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Following on from my other recent question: How do I map <cmd>-<shift>-f to run Ack plugin in Vim?

Is is possible to use the <cmd> key in Vim at all?

If Vim doesn't recognise the key, is it possible to remap the key outside of Vim (somehow?) to something else and map that key within Vim?

I'm using iTerm 2 on Lion with Vim 7.3.

Thanks!

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1 Answer 1

up vote 6 down vote accepted

<D-> only works in MacVim.

A quick google will return a bunch of hacks and third party solutions. All the solutions I know either work system-wide or are application-specific: if you remap Cmd in iTerm2 only, how are you going to open a new window or a new tab? With… with… the… MOUSE?

I can't imagine a good reason to remap the Cmd key to anything on a Mac. That would be insane.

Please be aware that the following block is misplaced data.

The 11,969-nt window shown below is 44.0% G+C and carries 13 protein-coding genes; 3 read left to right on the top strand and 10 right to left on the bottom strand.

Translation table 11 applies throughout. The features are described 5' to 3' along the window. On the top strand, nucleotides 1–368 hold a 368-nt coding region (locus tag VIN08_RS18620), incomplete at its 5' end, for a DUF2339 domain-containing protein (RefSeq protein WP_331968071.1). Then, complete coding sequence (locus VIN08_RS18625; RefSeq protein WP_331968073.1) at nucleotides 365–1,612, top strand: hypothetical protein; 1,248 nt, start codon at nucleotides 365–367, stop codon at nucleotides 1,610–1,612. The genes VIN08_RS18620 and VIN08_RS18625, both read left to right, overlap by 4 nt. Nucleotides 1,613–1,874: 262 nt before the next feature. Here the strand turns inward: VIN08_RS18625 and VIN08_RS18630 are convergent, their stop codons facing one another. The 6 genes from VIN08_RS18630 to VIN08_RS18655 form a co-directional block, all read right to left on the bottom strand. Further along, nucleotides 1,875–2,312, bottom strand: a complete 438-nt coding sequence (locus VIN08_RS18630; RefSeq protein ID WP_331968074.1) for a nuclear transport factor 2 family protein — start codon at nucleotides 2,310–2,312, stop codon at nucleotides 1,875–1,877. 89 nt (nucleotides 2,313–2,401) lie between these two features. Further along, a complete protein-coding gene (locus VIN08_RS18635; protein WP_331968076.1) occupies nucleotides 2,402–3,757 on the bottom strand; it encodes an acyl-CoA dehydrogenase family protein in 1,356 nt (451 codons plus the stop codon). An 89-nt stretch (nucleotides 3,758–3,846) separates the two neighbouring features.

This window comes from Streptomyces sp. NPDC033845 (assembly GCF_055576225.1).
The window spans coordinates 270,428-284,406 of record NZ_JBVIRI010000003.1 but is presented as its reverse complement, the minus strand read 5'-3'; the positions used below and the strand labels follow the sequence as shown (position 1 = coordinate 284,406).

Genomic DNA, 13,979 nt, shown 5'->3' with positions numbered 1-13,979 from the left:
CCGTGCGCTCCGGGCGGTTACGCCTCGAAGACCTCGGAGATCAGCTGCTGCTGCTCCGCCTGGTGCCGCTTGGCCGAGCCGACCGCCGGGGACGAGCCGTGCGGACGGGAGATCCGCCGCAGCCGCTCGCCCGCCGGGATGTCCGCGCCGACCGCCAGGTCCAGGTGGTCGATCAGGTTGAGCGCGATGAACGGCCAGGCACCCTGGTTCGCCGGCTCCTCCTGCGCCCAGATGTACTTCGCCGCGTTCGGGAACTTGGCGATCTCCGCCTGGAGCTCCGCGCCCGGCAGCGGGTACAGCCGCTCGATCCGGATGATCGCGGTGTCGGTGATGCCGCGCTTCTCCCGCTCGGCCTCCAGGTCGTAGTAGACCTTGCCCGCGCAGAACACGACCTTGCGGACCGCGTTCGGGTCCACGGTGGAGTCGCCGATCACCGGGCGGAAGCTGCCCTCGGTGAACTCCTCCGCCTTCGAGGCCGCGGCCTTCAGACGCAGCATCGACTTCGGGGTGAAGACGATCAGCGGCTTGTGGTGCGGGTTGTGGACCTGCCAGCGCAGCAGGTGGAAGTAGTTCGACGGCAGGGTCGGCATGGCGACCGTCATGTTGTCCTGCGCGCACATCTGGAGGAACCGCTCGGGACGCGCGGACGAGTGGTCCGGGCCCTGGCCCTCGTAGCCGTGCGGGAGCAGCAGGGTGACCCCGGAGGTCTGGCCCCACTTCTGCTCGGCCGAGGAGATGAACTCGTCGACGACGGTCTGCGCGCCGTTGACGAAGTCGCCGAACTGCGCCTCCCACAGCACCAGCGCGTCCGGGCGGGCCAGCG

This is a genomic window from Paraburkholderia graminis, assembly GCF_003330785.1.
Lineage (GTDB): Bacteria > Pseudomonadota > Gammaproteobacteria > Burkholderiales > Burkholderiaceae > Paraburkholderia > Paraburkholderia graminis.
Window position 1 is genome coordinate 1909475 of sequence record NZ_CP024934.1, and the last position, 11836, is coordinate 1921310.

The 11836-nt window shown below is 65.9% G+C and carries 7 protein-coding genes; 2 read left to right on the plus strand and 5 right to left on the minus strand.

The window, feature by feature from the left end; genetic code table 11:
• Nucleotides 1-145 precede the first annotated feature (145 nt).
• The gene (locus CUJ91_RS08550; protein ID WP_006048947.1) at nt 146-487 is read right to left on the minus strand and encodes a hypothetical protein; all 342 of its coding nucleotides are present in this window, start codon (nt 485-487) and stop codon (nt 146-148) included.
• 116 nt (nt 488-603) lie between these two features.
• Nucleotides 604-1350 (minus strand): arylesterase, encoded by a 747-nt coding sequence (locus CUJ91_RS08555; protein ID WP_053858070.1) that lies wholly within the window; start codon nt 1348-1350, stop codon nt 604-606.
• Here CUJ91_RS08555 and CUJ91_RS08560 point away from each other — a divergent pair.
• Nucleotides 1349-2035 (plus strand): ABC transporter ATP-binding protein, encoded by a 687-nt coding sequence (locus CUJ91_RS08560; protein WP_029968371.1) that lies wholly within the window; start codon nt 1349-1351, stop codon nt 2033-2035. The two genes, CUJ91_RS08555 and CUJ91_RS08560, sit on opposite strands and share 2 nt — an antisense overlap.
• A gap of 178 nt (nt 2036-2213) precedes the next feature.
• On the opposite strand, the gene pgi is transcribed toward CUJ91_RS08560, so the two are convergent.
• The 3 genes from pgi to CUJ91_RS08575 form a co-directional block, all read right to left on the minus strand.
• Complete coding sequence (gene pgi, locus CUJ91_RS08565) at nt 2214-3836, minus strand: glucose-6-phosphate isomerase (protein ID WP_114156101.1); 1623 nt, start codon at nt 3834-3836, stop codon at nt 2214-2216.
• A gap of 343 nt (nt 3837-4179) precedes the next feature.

Vim is not TextMate or whatever other editor you have used before. There is no way to transfer all your old habits seamlessly, point blank.

Instead of wasting your time trying to make Vim and your terminal into something that it's not and can't be you should learn how to use and customize Vim wisely. All your Cmd+Shift+Ctrl+Alt combos won't lead you anywhere. Especially in a terminal where Alt is often problematic and Cmd unusable.

Consider using <leader> (:help leader):

  • it's portable on every platform
  • it's less prone to conflicts with your OS or terminal emulator
  • it opens a lot of easy to remember possibilities
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Haha, thank you grawity, it's much cleaner now. –  romainl Feb 9 '12 at 14:14
    
Thanks for the reply. I had heard of the <leader> but I wasn't sure how it should be used. I agree with your point about portability, this is part of the reason I am moving to Vim. Thanks. –  jordelver Feb 10 '12 at 23:39

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